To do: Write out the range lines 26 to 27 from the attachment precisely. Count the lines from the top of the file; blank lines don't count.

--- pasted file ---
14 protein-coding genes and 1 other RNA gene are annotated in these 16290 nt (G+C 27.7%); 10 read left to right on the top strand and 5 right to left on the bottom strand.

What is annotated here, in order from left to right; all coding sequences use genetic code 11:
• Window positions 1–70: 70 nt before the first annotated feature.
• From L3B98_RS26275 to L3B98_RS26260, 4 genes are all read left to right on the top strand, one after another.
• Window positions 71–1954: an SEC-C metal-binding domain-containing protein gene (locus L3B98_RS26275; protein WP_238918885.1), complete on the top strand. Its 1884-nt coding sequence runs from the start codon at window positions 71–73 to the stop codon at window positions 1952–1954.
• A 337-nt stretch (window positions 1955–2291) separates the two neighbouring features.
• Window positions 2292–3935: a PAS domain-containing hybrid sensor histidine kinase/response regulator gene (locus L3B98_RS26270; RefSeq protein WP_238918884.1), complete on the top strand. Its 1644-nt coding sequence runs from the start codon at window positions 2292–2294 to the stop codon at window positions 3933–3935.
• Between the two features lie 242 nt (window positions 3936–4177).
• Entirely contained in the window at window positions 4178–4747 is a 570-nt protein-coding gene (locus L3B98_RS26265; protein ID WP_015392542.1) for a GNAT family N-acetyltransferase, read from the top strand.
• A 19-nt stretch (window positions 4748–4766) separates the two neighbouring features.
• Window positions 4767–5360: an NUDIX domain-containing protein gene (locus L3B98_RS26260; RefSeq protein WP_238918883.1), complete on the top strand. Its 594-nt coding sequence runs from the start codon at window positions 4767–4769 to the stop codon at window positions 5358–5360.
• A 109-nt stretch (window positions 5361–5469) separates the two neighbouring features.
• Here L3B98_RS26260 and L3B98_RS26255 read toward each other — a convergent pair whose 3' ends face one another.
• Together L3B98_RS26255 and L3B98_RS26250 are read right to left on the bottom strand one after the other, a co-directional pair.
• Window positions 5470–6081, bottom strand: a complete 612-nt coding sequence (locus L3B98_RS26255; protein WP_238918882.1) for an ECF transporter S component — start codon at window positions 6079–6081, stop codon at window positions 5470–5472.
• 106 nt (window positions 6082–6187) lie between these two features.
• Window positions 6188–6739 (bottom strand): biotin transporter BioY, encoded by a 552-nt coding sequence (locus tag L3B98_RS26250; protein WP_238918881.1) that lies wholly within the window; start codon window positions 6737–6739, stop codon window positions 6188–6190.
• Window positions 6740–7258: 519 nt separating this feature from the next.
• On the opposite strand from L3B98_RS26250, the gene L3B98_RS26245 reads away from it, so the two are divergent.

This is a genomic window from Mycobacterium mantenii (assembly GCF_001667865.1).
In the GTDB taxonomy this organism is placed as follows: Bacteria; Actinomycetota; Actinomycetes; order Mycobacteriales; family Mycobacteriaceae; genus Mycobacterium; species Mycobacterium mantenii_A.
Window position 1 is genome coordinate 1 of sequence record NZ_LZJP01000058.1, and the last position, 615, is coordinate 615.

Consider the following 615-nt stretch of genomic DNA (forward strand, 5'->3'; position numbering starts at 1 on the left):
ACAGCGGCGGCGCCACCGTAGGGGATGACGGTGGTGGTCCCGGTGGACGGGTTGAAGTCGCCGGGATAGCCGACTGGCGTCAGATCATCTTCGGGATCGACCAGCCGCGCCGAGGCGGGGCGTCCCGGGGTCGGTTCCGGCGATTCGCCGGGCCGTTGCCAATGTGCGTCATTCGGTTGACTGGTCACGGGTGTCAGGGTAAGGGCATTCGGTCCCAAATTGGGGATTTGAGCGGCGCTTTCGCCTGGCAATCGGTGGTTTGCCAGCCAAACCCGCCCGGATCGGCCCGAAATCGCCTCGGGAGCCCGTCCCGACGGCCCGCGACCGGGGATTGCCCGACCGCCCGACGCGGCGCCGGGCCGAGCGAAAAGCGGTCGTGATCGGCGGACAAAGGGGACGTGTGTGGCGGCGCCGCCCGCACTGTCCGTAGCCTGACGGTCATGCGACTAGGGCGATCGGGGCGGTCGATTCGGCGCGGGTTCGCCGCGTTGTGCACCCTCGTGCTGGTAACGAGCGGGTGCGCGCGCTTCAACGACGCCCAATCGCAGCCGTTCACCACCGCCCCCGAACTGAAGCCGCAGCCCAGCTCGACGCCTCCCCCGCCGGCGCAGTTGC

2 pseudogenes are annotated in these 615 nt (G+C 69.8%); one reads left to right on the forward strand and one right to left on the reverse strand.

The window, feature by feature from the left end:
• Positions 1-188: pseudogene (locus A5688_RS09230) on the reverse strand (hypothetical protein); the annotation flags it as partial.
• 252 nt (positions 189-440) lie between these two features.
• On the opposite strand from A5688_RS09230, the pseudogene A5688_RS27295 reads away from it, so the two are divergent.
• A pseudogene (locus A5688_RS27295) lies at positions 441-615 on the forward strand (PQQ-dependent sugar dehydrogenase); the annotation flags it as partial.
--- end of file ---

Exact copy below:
The window, feature by feature from the left end:
• Positions 1-188: pseudogene (locus A5688_RS09230) on the reverse strand (hypothetical protein); the annotation flags it as partial.